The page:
Radner's main thesis is provocative:
The divided church ... cannot disclose the gospel, but instead veils it—not only from the world, but above all from the church itself. As a community of those to whom the gospel is veiled (cf. II Cor.4:3), the divided church is ineluctably perishing, all the while ignorant of its fate. (378)He grounds the church's division at the Reformation not in doctrinal differences but in a “contradiction of ecclesial love,” which led to the development of a “separative logic” amongst the divided church's theologians. The result of this negation of the gospel is the withdrawal of the Holy Spirit and thus inevitable death. In order to find guidance in this dire situation, he looks to the church's type, namely Israel, and what happened as it too was divided after the reign of Solomon.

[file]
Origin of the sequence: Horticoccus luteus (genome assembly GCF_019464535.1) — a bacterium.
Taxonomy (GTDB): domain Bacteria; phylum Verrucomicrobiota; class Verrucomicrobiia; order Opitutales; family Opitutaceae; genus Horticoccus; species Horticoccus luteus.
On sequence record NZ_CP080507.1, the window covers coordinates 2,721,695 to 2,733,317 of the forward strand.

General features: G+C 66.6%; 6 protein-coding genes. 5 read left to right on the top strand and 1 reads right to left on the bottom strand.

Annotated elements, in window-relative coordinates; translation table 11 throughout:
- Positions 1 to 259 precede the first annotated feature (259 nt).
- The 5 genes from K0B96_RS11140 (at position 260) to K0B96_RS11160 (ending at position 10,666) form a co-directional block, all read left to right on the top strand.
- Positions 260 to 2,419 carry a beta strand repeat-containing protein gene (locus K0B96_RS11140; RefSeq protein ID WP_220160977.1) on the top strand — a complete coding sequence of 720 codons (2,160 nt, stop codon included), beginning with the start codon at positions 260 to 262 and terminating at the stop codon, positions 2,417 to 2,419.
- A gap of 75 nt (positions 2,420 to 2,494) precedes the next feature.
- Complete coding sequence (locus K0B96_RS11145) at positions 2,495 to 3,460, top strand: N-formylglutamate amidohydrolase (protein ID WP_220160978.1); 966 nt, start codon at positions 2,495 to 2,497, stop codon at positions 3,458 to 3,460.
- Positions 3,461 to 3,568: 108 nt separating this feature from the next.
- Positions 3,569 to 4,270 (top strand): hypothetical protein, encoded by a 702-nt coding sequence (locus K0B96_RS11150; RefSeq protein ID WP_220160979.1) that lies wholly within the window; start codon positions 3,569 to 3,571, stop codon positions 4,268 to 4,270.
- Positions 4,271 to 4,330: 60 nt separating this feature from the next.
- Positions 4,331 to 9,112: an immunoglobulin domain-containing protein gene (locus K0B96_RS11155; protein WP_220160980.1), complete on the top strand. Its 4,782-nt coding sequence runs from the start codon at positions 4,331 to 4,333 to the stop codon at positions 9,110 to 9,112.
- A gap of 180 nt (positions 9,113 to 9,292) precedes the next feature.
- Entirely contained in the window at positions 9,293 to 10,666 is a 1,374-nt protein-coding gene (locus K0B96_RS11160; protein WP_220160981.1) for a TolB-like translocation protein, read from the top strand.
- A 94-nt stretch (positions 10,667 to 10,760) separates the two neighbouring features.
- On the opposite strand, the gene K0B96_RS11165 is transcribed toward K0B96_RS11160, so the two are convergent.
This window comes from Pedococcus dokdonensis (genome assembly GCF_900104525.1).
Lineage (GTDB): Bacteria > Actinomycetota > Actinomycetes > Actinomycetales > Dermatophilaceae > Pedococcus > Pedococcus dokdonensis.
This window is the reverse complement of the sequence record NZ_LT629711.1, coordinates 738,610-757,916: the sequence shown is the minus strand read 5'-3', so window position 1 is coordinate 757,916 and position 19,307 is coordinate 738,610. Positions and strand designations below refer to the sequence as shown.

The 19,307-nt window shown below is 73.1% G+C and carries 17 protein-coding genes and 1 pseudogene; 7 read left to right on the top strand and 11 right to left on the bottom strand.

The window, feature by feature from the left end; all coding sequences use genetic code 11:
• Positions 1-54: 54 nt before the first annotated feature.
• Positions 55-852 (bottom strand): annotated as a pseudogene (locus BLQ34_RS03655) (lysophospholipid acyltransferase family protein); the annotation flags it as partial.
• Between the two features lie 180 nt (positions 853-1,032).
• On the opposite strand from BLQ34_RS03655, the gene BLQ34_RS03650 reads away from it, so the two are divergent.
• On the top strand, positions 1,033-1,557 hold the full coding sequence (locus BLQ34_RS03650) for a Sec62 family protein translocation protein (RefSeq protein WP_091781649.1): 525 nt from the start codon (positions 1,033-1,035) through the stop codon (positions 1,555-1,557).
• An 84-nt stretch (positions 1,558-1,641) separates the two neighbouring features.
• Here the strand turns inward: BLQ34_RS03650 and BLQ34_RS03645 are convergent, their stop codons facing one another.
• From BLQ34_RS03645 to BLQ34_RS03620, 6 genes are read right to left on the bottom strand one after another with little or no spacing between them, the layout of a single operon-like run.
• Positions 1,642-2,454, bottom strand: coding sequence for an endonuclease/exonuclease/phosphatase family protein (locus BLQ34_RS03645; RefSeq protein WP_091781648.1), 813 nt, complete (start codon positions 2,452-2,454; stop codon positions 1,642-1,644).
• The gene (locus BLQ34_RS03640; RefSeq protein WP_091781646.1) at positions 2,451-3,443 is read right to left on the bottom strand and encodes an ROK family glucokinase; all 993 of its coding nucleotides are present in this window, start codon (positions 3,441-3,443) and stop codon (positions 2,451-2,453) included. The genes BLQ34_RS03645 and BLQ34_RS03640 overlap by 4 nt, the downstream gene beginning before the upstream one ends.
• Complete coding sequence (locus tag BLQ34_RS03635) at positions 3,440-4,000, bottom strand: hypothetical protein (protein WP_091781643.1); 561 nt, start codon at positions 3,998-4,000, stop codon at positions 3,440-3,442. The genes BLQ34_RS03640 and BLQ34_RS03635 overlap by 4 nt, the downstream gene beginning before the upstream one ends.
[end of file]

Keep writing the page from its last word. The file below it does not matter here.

For Scriptural Israel the cost of the chosen people's wilfully divided life is divine abandonment, exile and destruction for all. In this the faithful remnant share as much as the rest. God's purpose of election is not thereby void, but the form his electing love will eventually take is in invisible to those slated for death in Assyria and Babylon. Since the church's disunity makes sundered and exiled Israel contingently, but irrevocably, its type, our divided denominations must even now reckon with the Spirit's absence, and look forward to their coming death. (381, 2)This is a brilliant and fascinating essay. There is much food for thought and I'm delighted to see typological interpretation being put to good use. However, there is one thing that bugs me: according to 1 Ki 11, 12, Israel's division is due to the direct intervention of God in response to the apostasy of the monarch and his people. Division is punishment for this sin and is part of a larger process of renewing this people to be faithful, rather than the sin itself which leads to exile and death. It would seem to me that the contemporary lesson this chapter in Israel's history teaches us is that unity is good, but unity without righteousness is meaningless, so that sometimes division and dissolution are necessary in order to bring about a renewal of the people of God. The Reformation was a necessary evil, even though it cannot remain the status quo.